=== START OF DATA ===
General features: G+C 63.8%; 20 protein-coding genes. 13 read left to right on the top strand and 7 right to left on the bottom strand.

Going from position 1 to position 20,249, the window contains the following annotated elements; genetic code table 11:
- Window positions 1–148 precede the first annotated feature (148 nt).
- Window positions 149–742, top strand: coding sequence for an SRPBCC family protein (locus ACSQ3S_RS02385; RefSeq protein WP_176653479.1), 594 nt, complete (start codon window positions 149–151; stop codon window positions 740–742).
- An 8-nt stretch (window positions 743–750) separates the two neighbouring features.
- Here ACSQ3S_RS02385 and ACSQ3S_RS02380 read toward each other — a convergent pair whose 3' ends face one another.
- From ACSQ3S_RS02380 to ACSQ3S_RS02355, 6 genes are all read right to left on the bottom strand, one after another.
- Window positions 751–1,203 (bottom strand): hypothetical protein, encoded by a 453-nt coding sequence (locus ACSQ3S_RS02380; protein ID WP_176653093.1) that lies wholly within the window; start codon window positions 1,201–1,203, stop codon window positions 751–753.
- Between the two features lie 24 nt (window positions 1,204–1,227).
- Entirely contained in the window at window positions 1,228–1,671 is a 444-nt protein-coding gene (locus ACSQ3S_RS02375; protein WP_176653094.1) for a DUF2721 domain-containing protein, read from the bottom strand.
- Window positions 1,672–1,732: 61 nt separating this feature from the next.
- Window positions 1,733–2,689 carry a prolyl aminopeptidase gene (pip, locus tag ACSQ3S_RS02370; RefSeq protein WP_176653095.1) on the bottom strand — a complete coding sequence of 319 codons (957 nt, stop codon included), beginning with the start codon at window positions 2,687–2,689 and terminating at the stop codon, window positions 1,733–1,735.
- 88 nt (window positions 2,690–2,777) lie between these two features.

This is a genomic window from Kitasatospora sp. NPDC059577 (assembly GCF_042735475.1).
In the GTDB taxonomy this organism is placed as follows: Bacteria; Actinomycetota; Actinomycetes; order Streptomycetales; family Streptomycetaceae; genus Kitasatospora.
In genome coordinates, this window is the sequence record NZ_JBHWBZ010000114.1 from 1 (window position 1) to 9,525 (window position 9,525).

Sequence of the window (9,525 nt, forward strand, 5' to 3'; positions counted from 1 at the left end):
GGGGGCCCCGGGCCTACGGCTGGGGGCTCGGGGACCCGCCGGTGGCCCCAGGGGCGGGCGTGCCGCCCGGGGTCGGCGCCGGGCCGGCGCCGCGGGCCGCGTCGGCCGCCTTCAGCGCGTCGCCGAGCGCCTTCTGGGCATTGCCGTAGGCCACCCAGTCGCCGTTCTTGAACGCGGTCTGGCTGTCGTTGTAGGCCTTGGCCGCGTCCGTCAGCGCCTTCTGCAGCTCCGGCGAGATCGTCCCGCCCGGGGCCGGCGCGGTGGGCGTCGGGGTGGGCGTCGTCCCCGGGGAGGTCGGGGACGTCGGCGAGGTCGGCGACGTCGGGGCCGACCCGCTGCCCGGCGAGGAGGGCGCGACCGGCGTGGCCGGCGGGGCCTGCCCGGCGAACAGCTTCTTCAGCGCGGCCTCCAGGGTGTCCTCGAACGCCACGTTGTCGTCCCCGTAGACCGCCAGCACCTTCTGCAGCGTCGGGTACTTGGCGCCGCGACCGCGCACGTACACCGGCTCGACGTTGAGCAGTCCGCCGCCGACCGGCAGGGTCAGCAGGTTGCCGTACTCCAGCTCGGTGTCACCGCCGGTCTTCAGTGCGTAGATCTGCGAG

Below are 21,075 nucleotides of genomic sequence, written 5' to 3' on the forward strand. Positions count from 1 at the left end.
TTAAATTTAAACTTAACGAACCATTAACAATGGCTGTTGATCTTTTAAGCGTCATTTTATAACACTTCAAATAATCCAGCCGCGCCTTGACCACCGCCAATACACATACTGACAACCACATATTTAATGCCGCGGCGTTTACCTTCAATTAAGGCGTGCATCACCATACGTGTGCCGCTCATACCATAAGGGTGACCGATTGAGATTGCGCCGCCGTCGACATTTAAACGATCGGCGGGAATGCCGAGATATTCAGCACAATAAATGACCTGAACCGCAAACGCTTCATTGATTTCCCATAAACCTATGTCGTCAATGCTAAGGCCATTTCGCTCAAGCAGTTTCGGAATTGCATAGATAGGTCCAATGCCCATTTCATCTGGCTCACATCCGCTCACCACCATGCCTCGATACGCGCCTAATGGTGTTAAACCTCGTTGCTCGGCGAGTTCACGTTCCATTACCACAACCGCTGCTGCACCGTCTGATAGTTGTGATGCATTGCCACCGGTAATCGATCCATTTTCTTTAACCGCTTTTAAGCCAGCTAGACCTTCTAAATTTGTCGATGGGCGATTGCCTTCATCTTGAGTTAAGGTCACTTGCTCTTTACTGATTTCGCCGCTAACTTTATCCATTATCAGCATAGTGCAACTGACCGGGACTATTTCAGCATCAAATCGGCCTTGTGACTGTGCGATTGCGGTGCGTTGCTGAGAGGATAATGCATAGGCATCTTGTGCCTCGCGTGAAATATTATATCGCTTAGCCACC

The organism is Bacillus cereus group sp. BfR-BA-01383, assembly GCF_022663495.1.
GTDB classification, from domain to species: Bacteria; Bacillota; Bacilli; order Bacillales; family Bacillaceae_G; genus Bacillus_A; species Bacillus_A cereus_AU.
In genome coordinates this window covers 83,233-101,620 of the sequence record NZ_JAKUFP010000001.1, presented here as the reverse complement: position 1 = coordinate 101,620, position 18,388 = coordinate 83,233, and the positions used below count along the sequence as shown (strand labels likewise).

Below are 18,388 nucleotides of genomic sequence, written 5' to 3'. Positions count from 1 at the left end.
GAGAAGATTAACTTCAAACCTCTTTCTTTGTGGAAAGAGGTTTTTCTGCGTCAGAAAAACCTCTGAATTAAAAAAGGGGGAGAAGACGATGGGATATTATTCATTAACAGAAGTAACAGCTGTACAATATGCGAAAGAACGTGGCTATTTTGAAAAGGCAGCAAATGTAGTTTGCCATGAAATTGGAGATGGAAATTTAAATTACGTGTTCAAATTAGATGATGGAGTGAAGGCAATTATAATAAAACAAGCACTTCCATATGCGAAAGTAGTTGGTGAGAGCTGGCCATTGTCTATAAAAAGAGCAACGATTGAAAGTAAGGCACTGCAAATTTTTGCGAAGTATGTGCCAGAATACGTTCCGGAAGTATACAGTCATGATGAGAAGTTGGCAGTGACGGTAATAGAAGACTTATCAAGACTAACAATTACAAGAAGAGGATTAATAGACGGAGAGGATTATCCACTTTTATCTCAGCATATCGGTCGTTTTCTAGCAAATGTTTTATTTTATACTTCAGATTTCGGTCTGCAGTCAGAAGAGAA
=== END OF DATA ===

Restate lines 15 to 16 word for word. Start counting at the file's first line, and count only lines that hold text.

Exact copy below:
In the GTDB taxonomy this organism is placed as follows: Bacteria; Actinomycetota; Actinomycetes; order Streptomycetales; family Streptomycetaceae; genus Kitasatospora.
In genome coordinates, this window is the sequence record NZ_JBHWBZ010000114.1 from 1 (window position 1) to 9,525 (window position 9,525).